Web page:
All this because I forgot how to say, I love you.
I never told you -- not enough -- how much I love you. How much you mean. I never told you, little sister, how big of a presence you are in my life. How big an inspiration you've always been.
Little sister, I used to squirm and clench my teeth when I heard. Your voice. It sounded so young, so innocent. Shouting Sissy across the elementary school courtyard. Telling me you saw.
Me in your life, little sister. Me. And I never turned back to see you. Not enough. Always afraid who was watching. To tease me as a "Sissy," I could have been proud. I wish I was proud. Because, little sister, you were.
Proud to be heard. I know because I listened. To you. Your laughter in Spanish class. The keys of your flip phone pushing down strings of letters to a friend. I never read.
Not a single text from you. Not until yesterday. Until it felt foreign. To text that I love you. I hadn't said that before. Not enough. Not in that tone.
And, little sister, I wish I listened. To your needs. When I was sick, and you were home. I had forgotten: you were still there. Still growing. You were still a little girl who needed a big sister, and a mom. I wish I realized.
How you gave up so much. To be my little sister, I never imagined. What life must have been like -- in transit. California to Arizona. Arizona to Colorado. Colorado to Boston. Your family a moving target. Like the word -- "love" -- we never caught up.
To what was important, little sister. A family huddled around the white oak coffee table burning candles for the seventh night. Our prayers harmonizing with the puppy's howling and the bird's chirping. Celebration. For the miracle of light.
And it was light. Often, in our house. I remember. Through the glass sliding doors of the dining room. The sun shone. I only wish, little sister, that you were old enough. To remember, too, how warm the sun felt. How much joy we shared. In those moments. Those most simple days when seconds lasted hours and we told time in episodes of Barney.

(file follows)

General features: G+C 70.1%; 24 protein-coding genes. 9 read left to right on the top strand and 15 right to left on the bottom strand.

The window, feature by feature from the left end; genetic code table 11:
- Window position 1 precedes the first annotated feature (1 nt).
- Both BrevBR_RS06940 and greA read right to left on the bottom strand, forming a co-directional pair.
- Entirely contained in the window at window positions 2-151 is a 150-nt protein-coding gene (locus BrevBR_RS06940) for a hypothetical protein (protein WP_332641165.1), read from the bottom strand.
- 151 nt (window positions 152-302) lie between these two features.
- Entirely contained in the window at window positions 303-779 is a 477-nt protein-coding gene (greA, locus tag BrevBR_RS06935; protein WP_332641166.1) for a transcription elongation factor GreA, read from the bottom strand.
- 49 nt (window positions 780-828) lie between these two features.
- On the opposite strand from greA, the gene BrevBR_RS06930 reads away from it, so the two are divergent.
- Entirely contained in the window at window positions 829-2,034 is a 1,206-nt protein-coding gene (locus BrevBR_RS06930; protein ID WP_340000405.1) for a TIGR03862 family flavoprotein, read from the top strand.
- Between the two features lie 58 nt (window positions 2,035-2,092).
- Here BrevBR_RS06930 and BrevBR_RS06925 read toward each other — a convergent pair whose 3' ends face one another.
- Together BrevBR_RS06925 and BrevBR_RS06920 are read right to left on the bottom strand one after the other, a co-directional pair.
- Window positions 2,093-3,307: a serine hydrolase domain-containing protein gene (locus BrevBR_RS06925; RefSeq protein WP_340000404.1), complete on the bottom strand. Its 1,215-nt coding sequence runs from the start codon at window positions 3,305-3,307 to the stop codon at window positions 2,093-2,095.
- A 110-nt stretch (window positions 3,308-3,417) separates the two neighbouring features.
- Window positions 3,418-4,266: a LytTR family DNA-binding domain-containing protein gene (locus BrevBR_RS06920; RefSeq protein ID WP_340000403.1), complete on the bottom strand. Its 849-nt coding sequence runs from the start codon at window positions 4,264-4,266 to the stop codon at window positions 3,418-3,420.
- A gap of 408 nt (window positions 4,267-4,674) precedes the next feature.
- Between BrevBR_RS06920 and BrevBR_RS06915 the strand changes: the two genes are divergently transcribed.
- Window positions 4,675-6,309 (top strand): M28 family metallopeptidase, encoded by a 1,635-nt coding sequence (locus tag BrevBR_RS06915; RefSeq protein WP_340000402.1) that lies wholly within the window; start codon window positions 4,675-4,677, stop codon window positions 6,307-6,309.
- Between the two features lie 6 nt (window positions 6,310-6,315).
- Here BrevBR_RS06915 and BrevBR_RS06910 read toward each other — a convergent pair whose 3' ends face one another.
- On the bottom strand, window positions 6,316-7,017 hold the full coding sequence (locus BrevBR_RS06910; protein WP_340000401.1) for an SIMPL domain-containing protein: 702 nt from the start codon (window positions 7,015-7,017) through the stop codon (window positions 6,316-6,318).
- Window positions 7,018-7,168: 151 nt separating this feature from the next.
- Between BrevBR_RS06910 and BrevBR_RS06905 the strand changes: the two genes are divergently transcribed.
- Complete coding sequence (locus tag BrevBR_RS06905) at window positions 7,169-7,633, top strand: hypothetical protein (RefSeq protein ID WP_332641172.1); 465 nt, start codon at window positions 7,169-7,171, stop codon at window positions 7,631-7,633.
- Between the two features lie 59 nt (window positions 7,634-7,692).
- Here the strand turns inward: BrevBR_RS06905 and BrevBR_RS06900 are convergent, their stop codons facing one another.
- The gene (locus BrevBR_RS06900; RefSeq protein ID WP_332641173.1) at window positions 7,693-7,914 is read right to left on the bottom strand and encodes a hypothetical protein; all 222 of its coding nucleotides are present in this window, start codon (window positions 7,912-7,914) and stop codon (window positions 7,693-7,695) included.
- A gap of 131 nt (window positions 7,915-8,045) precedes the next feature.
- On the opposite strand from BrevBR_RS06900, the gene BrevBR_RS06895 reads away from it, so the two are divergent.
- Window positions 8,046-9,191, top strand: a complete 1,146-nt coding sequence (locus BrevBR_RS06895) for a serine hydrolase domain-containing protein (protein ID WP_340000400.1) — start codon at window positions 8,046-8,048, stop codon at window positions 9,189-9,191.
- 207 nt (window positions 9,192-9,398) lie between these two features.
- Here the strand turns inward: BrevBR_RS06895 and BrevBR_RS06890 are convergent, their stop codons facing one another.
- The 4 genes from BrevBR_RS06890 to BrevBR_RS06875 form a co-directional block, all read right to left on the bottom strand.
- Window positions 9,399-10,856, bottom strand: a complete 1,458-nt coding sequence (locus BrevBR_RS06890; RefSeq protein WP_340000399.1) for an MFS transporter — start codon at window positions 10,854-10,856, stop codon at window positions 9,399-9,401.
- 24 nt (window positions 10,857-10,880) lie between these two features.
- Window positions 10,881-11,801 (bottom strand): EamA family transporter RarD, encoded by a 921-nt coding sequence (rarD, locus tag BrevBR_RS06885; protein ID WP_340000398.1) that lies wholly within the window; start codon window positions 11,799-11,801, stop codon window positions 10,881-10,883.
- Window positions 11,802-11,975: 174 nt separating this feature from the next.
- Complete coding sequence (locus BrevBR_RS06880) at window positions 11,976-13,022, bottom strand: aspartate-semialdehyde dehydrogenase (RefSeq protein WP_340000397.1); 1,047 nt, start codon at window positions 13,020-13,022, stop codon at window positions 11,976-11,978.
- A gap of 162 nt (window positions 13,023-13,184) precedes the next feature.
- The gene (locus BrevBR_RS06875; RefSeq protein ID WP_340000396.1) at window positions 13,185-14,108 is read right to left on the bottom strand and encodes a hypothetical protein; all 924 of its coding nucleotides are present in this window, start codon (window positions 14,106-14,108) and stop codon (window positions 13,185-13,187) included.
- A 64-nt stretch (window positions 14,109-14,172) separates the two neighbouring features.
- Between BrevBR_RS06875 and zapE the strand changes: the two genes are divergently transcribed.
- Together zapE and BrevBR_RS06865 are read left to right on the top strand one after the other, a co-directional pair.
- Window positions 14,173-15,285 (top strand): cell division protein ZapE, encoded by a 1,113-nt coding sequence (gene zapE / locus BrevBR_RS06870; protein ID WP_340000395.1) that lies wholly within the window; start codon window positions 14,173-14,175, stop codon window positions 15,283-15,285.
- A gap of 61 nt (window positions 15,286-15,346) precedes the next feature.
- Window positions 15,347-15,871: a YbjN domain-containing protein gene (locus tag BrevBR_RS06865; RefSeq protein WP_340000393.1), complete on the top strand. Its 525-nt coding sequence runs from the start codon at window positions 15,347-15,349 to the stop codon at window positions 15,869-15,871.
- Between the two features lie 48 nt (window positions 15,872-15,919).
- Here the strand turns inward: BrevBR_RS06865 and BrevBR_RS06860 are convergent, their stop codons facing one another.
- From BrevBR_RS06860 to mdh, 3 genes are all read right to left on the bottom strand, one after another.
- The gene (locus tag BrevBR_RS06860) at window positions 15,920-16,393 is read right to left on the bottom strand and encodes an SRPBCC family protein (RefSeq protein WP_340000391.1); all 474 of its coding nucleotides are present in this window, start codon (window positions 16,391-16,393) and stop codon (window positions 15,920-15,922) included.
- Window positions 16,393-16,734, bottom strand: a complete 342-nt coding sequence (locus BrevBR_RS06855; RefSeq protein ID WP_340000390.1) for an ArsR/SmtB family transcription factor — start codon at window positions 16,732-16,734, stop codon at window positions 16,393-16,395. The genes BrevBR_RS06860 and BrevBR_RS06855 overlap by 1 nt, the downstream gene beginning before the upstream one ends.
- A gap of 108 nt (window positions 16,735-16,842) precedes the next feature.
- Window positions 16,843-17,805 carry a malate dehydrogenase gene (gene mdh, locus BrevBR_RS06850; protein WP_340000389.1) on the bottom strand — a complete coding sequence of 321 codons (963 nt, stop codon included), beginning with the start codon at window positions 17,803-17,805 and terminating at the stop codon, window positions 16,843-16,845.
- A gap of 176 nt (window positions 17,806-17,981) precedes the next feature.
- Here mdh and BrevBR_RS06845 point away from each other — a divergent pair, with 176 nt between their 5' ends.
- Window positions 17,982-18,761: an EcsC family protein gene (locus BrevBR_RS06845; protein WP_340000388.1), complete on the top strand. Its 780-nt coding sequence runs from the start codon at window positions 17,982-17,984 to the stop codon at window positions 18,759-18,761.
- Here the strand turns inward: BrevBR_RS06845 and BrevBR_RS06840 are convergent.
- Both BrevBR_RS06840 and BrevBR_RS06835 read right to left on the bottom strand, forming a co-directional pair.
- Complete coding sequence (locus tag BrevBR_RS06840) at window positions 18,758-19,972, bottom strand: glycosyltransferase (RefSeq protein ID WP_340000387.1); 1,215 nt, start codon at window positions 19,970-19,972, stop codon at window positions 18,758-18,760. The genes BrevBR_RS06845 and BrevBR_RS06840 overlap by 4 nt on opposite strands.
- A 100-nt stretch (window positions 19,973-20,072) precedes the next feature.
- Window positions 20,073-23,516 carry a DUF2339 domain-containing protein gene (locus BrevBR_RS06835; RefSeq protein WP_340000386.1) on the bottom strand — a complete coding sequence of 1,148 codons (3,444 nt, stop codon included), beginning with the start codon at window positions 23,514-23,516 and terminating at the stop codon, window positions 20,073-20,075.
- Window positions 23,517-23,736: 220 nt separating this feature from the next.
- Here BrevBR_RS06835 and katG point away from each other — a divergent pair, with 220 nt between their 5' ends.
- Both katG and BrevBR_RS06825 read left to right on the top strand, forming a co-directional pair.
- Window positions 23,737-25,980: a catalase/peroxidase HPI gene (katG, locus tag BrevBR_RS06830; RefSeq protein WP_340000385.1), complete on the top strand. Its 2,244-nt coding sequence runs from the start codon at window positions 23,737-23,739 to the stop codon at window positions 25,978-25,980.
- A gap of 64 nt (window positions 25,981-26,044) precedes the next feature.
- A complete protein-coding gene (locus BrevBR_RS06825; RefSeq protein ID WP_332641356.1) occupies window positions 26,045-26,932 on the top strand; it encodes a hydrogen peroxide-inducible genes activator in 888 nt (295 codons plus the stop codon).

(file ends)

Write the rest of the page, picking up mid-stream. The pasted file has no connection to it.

We counted that time together, little sister. Often. And you made up songs -- with me. Standing in the curtains, singing for the camera. We did that in duet, made those memories for both of us. I only hope, little sister, that your home videos outlast the longevity of our VHS recorder. Because those memories belong to you, too. Little sister, they are for you, too.
I watch them sometimes. Alone. Those videos of us swaying before the cantor to light the Shabbat candles. With the volume off. Looking at your face, and the wave of your long, blonde hair. Always on mute.
For the only sound that matters is the sing-song nagging of a 3-year-old tugging at her sister's flowered dress for a lap.
Can you see me, little sister. I'm sitting. Cross-legged on the rug. My lap is open.
The doctor said she would live in a nursing home, confined to a wheelchair, crippled by pain; that was thirteen years ago. Instead, Mirissa D. Price is a 2019 DMD candidate at Harvard School of Dental Medicine, spreading pain-free smiles, writing through her nights, and, once again, walking through her days.